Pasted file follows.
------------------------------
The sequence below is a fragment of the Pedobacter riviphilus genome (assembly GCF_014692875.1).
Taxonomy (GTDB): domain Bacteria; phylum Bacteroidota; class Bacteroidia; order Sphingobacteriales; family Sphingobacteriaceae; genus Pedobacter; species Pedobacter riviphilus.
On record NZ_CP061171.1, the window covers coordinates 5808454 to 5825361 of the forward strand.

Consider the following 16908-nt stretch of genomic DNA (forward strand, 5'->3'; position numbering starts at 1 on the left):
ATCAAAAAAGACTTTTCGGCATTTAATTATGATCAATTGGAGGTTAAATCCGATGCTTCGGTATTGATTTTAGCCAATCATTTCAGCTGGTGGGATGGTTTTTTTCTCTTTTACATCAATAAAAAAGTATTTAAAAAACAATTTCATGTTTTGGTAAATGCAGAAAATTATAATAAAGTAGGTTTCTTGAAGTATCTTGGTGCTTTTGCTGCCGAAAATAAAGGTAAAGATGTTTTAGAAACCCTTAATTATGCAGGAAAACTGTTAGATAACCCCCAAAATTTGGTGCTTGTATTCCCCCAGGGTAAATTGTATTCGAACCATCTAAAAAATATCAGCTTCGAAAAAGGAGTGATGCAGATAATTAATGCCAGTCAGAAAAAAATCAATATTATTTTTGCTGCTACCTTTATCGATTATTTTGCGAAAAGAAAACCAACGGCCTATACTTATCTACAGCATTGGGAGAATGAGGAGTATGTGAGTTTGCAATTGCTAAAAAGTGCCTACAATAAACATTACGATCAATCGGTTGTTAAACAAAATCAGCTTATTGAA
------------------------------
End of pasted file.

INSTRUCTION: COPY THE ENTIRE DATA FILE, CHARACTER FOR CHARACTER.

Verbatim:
The sequence below is a fragment of the Pedobacter riviphilus genome (assembly GCF_014692875.1).
Taxonomy (GTDB): domain Bacteria; phylum Bacteroidota; class Bacteroidia; order Sphingobacteriales; family Sphingobacteriaceae; genus Pedobacter; species Pedobacter riviphilus.
On record NZ_CP061171.1, the window covers coordinates 5808454 to 5825361 of the forward strand.

Consider the following 16908-nt stretch of genomic DNA (forward strand, 5'->3'; position numbering starts at 1 on the left):
ATCAAAAAAGACTTTTCGGCATTTAATTATGATCAATTGGAGGTTAAATCCGATGCTTCGGTATTGATTTTAGCCAATCATTTCAGCTGGTGGGATGGTTTTTTTCTCTTTTACATCAATAAAAAAGTATTTAAAAAACAATTTCATGTTTTGGTAAATGCAGAAAATTATAATAAAGTAGGTTTCTTGAAGTATCTTGGTGCTTTTGCTGCCGAAAATAAAGGTAAAGATGTTTTAGAAACCCTTAATTATGCAGGAAAACTGTTAGATAACCCCCAAAATTTGGTGCTTGTATTCCCCCAGGGTAAATTGTATTCGAACCATCTAAAAAATATCAGCTTCGAAAAAGGAGTGATGCAGATAATTAATGCCAGTCAGAAAAAAATCAATATTATTTTTGCTGCTACCTTTATCGATTATTTTGCGAAAAGAAAACCAACGGCCTATACTTATCTACAGCATTGGGAGAATGAGGAGTATGTGAGTTTGCAATTGCTAAAAAGTGCCTACAATAAACATTACGATCAATCGGTTGTTAAACAAAATCAGCTTATTGAA